Is Your Favorite Coat or Jacket Actually Made of Cat Fur?

TORONTO, CANADA – Is the coat you love to wear every day made from a cat?


File -- A woman in a parka walks on a Manhattan street during frigidly cold weather on February 16, 2015 in New York City.
File — A woman in a parka walks on a Manhattan street during frigidly cold weather on February 16, 2015 in New York City.

Before you scramble to look at the tag, know this: No one has to tell you if it really is.

However, Toronto MP Nathaniel Erskine-Smith is out to change that.

The Beaches-East York MP has tabled a private member’s bill which would ban the importation of cat and dog fur and require labels telling consumers what kind of fur is on their garments.

For years, animal rights activists have warned that dog and cat fur enters the Canadian fashion market, mainly from China, and is sold to unknowing customers.

“There are no statistics, as far as I can tell, because it really is an underground market,” Erskine-Smith said. “It’s not an illegal market, for the moment, but it’s not well-publicized.”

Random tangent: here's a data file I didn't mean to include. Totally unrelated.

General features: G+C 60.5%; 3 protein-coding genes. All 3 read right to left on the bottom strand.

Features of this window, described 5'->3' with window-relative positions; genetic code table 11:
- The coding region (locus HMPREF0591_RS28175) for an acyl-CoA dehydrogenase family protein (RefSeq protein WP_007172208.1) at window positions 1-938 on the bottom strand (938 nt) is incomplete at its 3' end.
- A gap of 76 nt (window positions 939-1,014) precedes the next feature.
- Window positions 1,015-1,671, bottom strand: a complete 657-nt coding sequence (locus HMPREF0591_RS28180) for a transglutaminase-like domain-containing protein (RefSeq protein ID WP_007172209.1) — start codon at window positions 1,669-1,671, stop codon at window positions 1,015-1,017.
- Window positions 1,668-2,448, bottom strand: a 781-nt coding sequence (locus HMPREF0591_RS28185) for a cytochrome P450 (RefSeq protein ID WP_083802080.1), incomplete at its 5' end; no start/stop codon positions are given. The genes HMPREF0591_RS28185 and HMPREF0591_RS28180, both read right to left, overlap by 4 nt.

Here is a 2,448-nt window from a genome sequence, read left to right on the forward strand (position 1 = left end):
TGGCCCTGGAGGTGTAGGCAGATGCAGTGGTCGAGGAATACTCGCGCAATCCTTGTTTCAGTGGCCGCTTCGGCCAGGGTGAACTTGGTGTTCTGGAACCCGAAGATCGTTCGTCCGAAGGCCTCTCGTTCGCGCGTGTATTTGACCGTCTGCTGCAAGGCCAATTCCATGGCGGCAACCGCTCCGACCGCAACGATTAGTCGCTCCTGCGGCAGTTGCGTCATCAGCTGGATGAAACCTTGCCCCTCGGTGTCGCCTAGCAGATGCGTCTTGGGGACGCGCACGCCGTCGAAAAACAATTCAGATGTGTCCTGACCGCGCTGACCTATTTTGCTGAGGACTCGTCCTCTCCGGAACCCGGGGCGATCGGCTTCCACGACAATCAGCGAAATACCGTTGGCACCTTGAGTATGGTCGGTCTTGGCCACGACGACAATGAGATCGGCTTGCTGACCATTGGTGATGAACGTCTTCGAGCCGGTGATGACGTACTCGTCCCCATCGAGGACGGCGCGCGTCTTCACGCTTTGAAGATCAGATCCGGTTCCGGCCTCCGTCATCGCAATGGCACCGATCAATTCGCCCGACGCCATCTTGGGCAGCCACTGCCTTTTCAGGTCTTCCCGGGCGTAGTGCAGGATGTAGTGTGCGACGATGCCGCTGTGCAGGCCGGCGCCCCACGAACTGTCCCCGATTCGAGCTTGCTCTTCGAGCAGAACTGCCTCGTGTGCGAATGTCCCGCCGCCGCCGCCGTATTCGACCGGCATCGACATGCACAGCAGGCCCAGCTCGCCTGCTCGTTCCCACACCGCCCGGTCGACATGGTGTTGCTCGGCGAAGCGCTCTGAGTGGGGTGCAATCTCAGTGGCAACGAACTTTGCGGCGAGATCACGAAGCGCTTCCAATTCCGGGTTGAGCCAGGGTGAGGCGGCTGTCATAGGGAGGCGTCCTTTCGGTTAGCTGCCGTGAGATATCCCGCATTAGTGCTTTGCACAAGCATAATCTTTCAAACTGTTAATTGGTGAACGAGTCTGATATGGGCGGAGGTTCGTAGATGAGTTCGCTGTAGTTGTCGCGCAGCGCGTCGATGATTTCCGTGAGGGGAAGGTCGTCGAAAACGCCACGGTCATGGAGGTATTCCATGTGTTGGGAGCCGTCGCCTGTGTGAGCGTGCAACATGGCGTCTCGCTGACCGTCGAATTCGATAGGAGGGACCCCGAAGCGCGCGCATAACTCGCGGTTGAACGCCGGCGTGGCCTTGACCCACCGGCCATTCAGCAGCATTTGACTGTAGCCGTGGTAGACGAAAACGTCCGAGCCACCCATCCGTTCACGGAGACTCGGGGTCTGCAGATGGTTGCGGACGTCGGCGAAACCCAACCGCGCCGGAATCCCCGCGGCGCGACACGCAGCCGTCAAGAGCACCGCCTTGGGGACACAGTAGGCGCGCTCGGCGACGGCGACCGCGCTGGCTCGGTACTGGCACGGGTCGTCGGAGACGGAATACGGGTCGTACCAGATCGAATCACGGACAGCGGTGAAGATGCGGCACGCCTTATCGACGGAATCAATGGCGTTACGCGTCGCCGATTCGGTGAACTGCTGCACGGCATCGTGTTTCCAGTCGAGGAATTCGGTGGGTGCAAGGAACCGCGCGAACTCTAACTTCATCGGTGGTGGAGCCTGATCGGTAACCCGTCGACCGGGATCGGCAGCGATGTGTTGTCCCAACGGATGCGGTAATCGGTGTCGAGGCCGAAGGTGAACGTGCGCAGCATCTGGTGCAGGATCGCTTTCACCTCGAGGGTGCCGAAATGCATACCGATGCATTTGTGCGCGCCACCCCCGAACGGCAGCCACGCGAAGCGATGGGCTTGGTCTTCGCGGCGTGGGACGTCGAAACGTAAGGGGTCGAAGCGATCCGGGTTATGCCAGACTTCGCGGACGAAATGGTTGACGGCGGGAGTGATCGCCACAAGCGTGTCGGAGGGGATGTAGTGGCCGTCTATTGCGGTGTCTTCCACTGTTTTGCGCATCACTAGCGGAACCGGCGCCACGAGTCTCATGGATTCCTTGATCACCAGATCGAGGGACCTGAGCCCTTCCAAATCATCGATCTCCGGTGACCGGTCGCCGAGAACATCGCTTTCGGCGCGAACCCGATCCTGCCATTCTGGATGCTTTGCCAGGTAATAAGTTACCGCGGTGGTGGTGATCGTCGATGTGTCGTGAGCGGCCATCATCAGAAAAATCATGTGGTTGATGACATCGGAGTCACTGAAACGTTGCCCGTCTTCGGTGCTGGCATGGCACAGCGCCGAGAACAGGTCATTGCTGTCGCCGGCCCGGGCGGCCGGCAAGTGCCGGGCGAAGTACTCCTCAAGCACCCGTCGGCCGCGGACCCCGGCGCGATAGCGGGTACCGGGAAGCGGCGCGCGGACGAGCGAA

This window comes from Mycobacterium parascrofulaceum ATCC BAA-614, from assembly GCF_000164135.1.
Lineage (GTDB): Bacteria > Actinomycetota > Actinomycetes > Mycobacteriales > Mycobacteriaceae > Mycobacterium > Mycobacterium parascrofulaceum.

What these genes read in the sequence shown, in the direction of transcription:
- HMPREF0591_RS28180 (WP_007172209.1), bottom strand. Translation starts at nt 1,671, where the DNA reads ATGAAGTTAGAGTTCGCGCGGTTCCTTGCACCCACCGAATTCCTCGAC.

Most countries, including the U.S., instituted bans on cat and dog fur many years ago. Canada, on the other hand, hasn’t taken any such action.

In Toronto, dog fur-lined jackets have turned up in various police investigations of counterfeit goods. Toronto police seized a number of knock-off parkas with German Shepard-lined hoods back in 2012 as part of a counterfeit crackdown.

Unfortunately, Erskine-Smith’s legislation isn’t likely to change the use of dog fur in counterfeit goods, but it may hopefully impact the legal garment market.

“It’s a good start,” he said.

In addition to restricting cat and dog fur, Erskine-Smith’s bill would then make illegal to “recklessly” cause harm to an animal or kill one “without lawful excuse,” something that’s landed the rookie MP in hot water with his rural colleagues.

Robert Sopuck, Conservative MP for Dauphin-Swan River-Neepawa, has accused Erskine-Smith, who happens to be vegan, of trying to make activities like hunting and fishing completely illegal.

The Conservative MP said Erskine-Smith has a “hidden agenda, which is the complete elimination of all animal use in Canada.”
Erskine-Smith has denied the allegations, and said he even sat down with Sopuck to discuss the bill before taking it to Ottawa.

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